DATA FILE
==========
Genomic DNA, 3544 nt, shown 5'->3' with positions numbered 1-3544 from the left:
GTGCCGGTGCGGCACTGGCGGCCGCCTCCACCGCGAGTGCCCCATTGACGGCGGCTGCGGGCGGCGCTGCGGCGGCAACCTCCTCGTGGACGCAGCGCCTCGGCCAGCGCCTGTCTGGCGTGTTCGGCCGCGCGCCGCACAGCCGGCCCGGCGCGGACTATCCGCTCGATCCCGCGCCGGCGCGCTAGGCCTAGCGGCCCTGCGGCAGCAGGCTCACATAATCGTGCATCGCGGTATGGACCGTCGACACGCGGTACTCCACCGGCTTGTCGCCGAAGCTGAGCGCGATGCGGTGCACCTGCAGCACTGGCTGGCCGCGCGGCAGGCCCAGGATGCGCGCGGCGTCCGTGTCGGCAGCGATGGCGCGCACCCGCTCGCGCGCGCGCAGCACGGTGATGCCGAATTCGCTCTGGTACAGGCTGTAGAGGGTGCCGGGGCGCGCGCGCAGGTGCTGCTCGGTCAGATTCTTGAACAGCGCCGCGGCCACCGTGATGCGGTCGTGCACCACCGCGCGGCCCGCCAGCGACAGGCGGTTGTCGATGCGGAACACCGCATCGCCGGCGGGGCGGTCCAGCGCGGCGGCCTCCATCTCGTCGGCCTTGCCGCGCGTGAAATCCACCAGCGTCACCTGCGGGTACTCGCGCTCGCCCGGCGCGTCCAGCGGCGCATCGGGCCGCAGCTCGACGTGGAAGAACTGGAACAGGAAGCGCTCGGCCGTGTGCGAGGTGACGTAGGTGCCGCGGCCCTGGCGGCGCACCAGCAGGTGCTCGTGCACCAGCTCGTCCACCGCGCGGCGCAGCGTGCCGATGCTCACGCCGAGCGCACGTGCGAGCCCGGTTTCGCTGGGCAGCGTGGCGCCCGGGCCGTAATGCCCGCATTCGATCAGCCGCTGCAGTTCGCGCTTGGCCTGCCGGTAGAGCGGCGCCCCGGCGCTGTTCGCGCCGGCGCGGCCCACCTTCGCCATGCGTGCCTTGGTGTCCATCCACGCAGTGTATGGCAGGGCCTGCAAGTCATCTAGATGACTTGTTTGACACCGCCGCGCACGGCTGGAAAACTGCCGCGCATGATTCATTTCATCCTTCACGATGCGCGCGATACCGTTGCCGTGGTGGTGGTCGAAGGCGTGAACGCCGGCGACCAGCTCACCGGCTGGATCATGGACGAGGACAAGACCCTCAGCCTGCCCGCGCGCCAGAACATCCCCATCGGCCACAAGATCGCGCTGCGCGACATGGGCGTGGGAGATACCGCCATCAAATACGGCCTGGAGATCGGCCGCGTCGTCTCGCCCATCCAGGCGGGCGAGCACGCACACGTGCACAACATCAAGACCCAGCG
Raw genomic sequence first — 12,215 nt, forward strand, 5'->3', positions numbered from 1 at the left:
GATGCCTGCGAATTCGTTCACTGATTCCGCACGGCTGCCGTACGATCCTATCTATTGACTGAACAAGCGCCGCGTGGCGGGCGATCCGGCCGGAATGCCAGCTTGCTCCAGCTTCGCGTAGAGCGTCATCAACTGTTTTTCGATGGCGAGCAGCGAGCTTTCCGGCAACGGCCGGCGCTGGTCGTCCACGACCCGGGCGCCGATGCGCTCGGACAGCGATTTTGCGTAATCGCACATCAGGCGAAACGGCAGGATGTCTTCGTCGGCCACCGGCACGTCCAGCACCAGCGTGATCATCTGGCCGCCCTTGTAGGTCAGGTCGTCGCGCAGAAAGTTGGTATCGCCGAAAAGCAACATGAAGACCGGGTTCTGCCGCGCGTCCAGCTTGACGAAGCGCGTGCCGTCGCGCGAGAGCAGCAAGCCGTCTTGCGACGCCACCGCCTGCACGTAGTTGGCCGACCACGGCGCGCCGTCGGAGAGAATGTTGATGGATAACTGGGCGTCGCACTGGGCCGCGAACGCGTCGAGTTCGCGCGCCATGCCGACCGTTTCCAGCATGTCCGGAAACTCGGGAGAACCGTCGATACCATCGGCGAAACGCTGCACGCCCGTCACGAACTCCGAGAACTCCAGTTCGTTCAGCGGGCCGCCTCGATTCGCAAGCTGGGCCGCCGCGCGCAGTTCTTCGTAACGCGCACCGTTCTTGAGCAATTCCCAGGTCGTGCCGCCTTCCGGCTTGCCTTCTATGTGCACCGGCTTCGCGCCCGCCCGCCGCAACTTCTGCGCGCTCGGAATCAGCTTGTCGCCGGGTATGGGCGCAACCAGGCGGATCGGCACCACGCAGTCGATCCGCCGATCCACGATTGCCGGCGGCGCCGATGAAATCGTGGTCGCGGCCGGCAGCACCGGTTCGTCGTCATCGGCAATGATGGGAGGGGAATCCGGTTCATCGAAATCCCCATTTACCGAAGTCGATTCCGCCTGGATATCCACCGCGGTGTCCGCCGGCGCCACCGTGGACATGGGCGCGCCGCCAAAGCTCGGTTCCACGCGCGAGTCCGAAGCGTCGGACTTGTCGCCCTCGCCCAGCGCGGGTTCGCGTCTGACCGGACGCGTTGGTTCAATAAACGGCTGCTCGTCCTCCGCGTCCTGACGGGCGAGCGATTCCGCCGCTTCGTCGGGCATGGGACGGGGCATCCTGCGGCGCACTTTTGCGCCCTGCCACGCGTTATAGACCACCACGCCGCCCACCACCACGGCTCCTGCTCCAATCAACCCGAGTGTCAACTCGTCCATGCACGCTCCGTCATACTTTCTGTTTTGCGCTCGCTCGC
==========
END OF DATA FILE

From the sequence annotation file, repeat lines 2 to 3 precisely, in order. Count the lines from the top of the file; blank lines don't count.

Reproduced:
GTGCCGGTGCGGCACTGGCGGCCGCCTCCACCGCGAGTGCCCCATTGACGGCGGCTGCGGGCGGCGCTGCGGCGGCAACCTCCTCGTGGACGCAGCGCCTCGGCCAGCGCCTGTCTGGCGTGTTCGGCCGCGCGCCGCACAGCCGGCCCGGCGCGGACTATCCGCTCGATCCCGCGCCGGCGCGCTAGGCCTAGCGGCCCTGCGGCAGCAGGCTCACATAATCGTGCATCGCGGTATGGACCGTCGACACGCGGTACTCCACCGGCTTGTCGCCGAAGCTGAGCGCGATGCGGTGCACCTGCAGCACTGGCTGGCCGCGCGGCAGGCCCAGGATGCGCGCGGCGTCCGTGTCGGCAGCGATGGCGCGCACCCGCTCGCGCGCGCGCAGCACGGTGATGCCGAATTCGCTCTGGTACAGGCTGTAGAGGGTGCCGGGGCGCGCGCGCAGGTGCTGCTCGGTCAGATTCTTGAACAGCGCCGCGGCCACCGTGATGCGGTCGTGCACCACCGCGCGGCCCGCCAGCGACAGGCGGTTGTCGATGCGGAACACCGCATCGCCGGCGGGGCGGTCCAGCGCGGCGGCCTCCATCTCGTCGGCCTTGCCGCGCGTGAAATCCACCAGCGTCACCTGCGGGTACTCGCGCTCGCCCGGCGCGTCCAGCGGCGCATCGGGCCGCAGCTCGACGTGGAAGAACTGGAACAGGAAGCGCTCGGCCGTGTGCGAGGTGACGTAGGTGCCGCGGCCCTGGCGGCGCACCAGCAGGTGCTCGTGCACCAGCTCGTCCACCGCGCGGCGCAGCGTGCCGATGCTCACGCCGAGCGCACGTGCGAGCCCGGTTTCGCTGGGCAGCGTGGCGCCCGGGCCGTAATGCCCGCATTCGATCAGCCGCTGCAGTTCGCGCTTGGCCTGCCGGTAGAGCGGCGCCCCGGCGCTGTTCGCGCCGGCGCGGCCCACCTTCGCCATGCGTGCCTTGGTGTCCATCCACGCAGTGTATGGCAGGGCCTGCAAGTCATCTAGATGACTTGTTTGACACCGCCGCGCACGGCTGGAAAACTGCCGCGCATGATTCATTTCATCCTTCACGATGCGCGCGATACCGTTGCCGTGGTGGTGGTCGAAGGCGTGAACGCCGGCGACCAGCTCACCGGCTGGATCATGGACGAGGACAAGACCCTCAGCCTGCCCGCGCGCCAGAACATCCCCATCGGCCACAAGATCGCGCTGCGCGACATGGGCGTGGGAGATACCGCCATCAAATACGGCCTGGAGATCGGCCGCGTCGTCTCGCCCATCCAGGCGGGCGAGCACGCACACGTGCACAACATCAAGACCCAGCG
Raw genomic sequence first — 12,215 nt, forward strand, 5'->3', positions numbered from 1 at the left: